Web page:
Perhaps I should begin by saying that until the age of 11 I was a heathen. My parents were atheist/agnostic and we never went to church as a family. The first time I went to church was with a friend who took me to the local Anglican church on Christmas day. The next year I went to a Methodist school, but the maths teacher, who was also responsible for teaching us "scripture" did not believe much either, and fulfilled his responsibility by getting us to read the Bible aloud in turns, starting with Genesis 1:1.
By the end of the year I'd developed a taste for it, and surprised my mother by asking for a Bible for my birthday, and read it through in about 16 months, and started again with a new edition that had the Apocrypha. We also got some new teachers, ardent evangelicals, who organised voluntary Bible study groups and placed what I'd read in an evangelical framework, and convinced me of the need to make a conscious personal commitment to Christ as Lord and Saviour, which I did at the age of 13.
A couple of years later I went with my mother to see a film called Lease of life. She wanted to see it because Robert Donat was in it. I had never heard of Robert Donat, but went along anyway because I had nothing better to do. It was about a school chaplain, and when it began I prepared to be bored. I was at a school that had a chaplain, and didn't find any of them inspiring or interesting. I've forgotten most of the film now, but this chaplain bloke had some kind of incurable disease, and knowing that his time was short inspired him to preach more interesting sermons to the kids. That bit stuck with me, and I could say influenced my choice of career, a choice that horrified me every time I thought of it, and then images from the film would pop up in my mind, and I'd calm down.
The next one that made an impression was Dracula. This was a straightforward horror flick, and I'd read the book first, and enjoyed it. I've seen the film a couple of times since then, and read the book 4-5 times. One scene from the film and the book always returns to me whenever a certain theological point comes up. As C.S. Lewis points out, when considering the devil, there are two opposite errors to be avoided. One is to believe that he does not exist, and the other is to be excessively concerned about and afraid of demons and the devil. The devil has power over us only if we let him. Since the death and resurrection of Christ the final result of the conflict between good and evil has not been in doubt. The devil is an oxymoron, a powerless force. And whenever I discuss this point the image of Lucy Westenra in the house at Whitby comes to mind. Dracula is powerless to enter the house unless one of the inmates invites him, and Lucy Westenra does, partly because of the overprotectiveness of her friends and family.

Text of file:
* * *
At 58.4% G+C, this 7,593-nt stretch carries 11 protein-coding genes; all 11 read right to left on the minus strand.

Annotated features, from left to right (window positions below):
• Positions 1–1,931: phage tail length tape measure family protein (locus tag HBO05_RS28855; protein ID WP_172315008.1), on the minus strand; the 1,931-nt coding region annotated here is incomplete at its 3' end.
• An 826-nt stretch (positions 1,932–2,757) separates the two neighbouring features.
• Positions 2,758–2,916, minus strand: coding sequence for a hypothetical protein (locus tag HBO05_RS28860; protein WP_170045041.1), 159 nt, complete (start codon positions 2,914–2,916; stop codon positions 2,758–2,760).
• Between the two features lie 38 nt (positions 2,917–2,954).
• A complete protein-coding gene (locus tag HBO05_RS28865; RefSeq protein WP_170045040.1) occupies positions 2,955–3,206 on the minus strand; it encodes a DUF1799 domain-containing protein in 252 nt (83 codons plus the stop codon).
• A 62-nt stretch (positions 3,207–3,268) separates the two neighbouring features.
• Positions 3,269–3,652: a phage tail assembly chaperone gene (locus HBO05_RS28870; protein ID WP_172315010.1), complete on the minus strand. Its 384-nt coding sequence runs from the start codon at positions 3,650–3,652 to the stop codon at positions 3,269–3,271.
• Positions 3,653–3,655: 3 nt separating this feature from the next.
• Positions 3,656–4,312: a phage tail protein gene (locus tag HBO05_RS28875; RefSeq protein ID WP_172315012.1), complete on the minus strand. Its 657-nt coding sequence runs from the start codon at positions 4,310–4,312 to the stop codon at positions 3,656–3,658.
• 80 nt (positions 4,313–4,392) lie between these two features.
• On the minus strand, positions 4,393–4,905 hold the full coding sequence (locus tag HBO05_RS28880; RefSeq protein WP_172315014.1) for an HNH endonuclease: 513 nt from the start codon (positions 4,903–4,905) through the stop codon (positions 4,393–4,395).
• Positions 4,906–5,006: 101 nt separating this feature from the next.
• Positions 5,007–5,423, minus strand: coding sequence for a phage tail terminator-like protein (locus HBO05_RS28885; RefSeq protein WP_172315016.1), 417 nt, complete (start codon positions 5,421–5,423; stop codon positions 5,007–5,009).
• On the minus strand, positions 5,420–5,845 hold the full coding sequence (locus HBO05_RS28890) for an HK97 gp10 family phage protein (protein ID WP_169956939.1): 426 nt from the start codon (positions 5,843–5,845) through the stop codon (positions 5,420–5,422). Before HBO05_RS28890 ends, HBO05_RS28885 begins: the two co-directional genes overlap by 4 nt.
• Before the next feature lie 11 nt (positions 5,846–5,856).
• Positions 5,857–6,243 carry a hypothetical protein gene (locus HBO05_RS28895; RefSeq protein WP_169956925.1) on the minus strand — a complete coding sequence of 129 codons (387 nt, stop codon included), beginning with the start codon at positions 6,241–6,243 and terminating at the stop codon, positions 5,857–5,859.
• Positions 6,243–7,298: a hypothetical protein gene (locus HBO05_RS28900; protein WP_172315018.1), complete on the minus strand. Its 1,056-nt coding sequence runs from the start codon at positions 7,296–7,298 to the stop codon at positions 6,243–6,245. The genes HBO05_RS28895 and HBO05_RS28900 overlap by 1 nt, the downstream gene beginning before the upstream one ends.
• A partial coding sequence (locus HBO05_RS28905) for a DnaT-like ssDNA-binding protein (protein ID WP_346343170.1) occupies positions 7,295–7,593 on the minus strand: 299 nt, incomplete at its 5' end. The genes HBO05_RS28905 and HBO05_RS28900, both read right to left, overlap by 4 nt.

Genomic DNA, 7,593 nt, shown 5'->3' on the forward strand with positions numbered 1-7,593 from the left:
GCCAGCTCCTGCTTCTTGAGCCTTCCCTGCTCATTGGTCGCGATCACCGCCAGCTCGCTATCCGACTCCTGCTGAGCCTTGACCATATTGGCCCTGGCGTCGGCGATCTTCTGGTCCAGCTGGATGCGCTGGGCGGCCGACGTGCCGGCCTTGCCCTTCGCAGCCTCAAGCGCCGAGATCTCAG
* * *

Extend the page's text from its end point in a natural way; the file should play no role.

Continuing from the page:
I'll now jump ahead, from my teenage years to middle age, when I was teaching missiology (the study of Christian mission) at the University of South Africa. There were two films that I recommended by students to see, both about Christian mission in South America. One was The mission, about Jesuit missions in the 17th century. The second was At play in the fields of the Lord, about Protestant missions in the 20th century. Between them these two films raised about half the issues that students were expected to deal with in the course, and write assignments on -- mission and colonialism, mission and culture, inculturation. Ideally I would like to have had the students at a camp in the bush for a weekend (in South Africa we call that a "bosberaad" -- bush council), show them both films and then get them to discuss them, then watch the films again and discuss them some more.